Among the materials known as perovskites, one of the most exciting is a material that can convert sunlight into electricity as efficiently as today’s commercial silicon solar cells and has the potential to be much cheaper and easier to manufacture.
There is only one problem: Of the four possible atomic configurations or phases this material can take, three are effective but unstable at room temperature and in ordinary environments, and they quickly return to the fourth phase, which is completely useless for solar applications.
Now, researchers at Stanford University and the Department of Energy’s SLAC National Accelerator Laboratory have found a new solution: Simply place the useless version of the material in a diamond anvil cell and squeeze it at high temperature. This treatment pushes its atomic structure into an efficient configuration and keeps it that way, even at room temperature and in relatively humid air.
The researchers described their results in Nature communication.
“This is the first study that uses pressure to control this stability, and it really opens up a lot of possibilities,” said Yu Lin, an SLAC researcher and researcher at the Stanford Institute for Materials and Energy Sciences (SIMES).
“Now that we’ve found this optimal way to prepare the material,” she said, “there is potential to scale it up for industrial production and to use the same approach to manipulate other perovskite phases.”
A quest for stability
Perovskites get their name from a natural mineral with the same atomic structure. In this case, the researchers examined a lead halide perovskite, which is a combination of iodine, lead and cesium.
A phase of this material, known as the yellow phase, does not have a true perovskite structure and cannot be used in solar cells. However, researchers discovered some time ago that if you treat it in certain ways, it switches to a black perovskite phase that is extremely efficient at converting sunlight into electricity. “This has made it in high demand and in focus for a lot of research,” said Stanford professor and co-author Wendy Mao.
Unfortunately, these black phases are also structurally unstable and tend to quickly fall back into the useless configuration. Plus, they only work with high efficiency at high temperatures, Mao said, and scientists will have to overcome both of those problems before they can be used in practical devices.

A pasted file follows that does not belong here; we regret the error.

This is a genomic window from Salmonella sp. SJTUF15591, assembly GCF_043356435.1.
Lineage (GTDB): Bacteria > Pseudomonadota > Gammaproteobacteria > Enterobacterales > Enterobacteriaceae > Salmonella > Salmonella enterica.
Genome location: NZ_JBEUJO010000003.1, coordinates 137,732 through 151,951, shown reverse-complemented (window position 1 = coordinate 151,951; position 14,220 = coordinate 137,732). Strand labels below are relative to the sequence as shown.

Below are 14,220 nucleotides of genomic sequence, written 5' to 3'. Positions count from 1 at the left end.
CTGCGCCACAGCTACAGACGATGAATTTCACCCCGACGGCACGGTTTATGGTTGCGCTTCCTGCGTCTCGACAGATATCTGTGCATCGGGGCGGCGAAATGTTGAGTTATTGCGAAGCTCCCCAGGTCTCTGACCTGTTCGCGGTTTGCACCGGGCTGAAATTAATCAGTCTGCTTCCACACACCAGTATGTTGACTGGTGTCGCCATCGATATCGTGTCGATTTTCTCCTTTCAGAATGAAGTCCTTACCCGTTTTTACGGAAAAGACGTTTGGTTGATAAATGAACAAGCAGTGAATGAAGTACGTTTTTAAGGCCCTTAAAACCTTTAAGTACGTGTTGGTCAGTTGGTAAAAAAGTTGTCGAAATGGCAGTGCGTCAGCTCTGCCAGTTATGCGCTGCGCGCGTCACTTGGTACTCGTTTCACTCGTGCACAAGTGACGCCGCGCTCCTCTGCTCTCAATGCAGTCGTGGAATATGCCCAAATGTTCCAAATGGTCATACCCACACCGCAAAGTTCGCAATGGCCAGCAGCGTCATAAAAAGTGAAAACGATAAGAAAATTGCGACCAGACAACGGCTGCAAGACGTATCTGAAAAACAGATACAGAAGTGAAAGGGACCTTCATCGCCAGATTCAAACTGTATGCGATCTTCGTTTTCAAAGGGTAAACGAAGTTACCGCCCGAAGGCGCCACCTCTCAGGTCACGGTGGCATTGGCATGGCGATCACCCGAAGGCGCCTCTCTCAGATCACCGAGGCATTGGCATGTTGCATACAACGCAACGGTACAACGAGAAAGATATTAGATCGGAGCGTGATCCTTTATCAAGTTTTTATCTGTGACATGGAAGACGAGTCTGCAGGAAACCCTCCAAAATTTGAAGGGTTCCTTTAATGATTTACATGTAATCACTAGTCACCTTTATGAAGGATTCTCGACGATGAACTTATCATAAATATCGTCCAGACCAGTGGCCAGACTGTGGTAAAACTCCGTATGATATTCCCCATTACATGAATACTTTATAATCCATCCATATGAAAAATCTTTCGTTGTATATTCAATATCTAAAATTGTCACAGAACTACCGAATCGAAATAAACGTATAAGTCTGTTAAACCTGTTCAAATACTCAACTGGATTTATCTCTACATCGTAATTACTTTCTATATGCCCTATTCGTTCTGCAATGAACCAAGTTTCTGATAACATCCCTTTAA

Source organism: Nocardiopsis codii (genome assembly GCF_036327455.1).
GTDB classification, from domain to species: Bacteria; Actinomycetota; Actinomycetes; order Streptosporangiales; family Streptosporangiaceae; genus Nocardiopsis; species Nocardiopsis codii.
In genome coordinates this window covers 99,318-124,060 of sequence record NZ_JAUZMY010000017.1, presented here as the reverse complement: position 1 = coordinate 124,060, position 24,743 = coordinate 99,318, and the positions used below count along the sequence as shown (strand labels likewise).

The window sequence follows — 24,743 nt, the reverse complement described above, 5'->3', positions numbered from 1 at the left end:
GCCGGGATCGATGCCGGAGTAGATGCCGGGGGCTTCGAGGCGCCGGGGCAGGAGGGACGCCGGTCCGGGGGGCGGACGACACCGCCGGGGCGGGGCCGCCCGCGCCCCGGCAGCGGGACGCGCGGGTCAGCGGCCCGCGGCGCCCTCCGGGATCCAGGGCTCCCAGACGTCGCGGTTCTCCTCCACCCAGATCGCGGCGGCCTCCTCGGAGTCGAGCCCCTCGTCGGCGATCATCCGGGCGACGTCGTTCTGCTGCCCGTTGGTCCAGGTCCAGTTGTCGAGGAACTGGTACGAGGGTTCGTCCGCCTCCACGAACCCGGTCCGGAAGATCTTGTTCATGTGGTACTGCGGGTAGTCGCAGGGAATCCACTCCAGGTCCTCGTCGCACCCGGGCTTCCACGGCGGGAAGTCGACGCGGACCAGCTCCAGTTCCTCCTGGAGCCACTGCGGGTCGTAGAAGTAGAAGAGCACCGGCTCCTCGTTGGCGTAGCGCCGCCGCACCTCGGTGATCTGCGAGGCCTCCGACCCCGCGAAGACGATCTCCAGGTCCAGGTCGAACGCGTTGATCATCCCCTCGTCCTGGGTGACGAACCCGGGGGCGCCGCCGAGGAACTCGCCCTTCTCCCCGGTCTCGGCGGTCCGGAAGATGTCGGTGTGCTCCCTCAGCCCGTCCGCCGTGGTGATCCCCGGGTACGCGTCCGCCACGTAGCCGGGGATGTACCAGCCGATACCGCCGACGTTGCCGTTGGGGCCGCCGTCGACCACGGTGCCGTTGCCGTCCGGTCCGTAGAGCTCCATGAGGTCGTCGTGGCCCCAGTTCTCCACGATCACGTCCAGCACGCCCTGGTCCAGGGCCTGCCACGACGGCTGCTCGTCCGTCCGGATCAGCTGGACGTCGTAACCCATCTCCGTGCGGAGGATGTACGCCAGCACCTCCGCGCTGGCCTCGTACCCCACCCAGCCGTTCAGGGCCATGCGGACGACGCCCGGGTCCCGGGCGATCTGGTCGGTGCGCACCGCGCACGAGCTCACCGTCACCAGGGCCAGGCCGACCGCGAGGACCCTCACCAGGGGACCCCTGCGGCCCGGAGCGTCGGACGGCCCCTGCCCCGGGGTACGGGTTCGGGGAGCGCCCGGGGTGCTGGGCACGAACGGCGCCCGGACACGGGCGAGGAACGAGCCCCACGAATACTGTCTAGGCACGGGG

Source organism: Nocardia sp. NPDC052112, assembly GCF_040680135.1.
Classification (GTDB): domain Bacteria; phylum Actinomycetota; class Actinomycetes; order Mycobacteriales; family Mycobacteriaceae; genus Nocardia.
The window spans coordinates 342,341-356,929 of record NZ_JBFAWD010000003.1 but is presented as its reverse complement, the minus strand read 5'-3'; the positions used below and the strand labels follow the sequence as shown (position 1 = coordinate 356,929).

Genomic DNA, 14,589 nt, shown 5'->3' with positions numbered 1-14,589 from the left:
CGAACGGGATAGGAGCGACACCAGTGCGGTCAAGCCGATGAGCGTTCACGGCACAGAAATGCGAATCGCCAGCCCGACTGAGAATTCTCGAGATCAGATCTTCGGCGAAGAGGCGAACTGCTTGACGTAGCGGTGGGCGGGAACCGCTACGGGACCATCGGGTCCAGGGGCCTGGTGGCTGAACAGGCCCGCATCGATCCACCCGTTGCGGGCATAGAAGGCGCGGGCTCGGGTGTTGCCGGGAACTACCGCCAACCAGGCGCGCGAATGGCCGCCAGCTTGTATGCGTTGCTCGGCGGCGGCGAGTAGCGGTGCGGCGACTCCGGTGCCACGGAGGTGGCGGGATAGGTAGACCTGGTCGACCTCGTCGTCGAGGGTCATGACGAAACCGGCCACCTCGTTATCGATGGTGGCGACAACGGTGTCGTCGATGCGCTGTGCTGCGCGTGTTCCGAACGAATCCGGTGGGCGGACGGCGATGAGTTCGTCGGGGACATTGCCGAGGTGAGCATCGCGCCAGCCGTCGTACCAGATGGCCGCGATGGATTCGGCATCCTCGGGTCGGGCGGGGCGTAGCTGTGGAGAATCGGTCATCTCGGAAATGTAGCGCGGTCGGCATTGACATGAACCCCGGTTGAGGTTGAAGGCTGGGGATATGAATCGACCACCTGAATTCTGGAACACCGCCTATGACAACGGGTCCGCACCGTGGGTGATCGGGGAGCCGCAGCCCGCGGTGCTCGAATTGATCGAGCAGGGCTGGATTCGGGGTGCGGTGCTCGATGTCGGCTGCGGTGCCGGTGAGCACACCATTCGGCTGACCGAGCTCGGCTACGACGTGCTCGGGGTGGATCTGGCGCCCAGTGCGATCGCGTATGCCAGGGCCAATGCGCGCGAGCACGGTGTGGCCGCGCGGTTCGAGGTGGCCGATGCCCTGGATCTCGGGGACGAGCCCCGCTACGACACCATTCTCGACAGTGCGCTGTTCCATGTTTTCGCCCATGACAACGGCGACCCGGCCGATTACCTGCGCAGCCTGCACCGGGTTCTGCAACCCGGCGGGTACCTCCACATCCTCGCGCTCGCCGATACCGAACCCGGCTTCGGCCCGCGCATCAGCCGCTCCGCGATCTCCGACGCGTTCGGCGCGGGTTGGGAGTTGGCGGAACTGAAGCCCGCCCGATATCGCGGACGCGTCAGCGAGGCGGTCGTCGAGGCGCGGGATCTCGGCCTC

There had been previous attempts to stabilize the black phases with chemistry, load or temperature, but only in a moisture-free environment that does not reflect the real conditions in which solar cells operate. This study combined both pressure and temperature in a more realistic work environment.
Pressure and heat do the trick
Working with colleagues at the Stanford Research Group in Mao and Professor Hemamala Karunadasa, Lin and postdoctoral researcher Feng Ke designed a setup in which yellow phase crystals were pressed between the tips of diamonds in what is known as a diamond anvil cell. With the pressure still on, the crystals were heated to 450 degrees Celsius and then cooled.
Under the right combination of pressure and temperature, the crystals turned from yellow to black and remained in the black phase after the pressure was released, the researchers said. They were resistant to deterioration from humid air and remained stable and effective at room temperature for 10 to 30 days or more.
X-ray study and other techniques confirmed the shift in the crystal structure of the material, and calculations by SIMES theorists Chunjing Jia and Thomas Devereaux provided insight into how the pressure changed the structure and retained the black phase.
The pressure required to make the crystals black and hold them that way was about 1,000 to 6,000 times atmospheric pressure, Lin said – about one-tenth of the pressure routinely used in the synthetic diamond industry. So one of the goals of further research will be to transfer what scientists have learned from their diamond anvil cell experiments to industry and to scale up the process of bringing it within the field of production.
First glimpse of polarones formed in a promising next-generation energy material
Feng Ke et al., Preservation of a robust CsPbI3 perovskite phase via pressure-controlled octahedral slope, Nature communication (2021). DOI: 10.1038 / s41467-020-20745-5
Provided by SLAC National Accelerator Laboratory
Citation: Squeezing a rock star material can make it stable enough for solar cells (2021, January 21) retrieved January 21, 2021 from https://phys.org/news/2021-01-rock-star-material-stable-solar- cells .html
This document is subject to copyright. Except for fair trade for private examination or research, no parts may be reproduced without written permission. The content is provided for informational purposes only.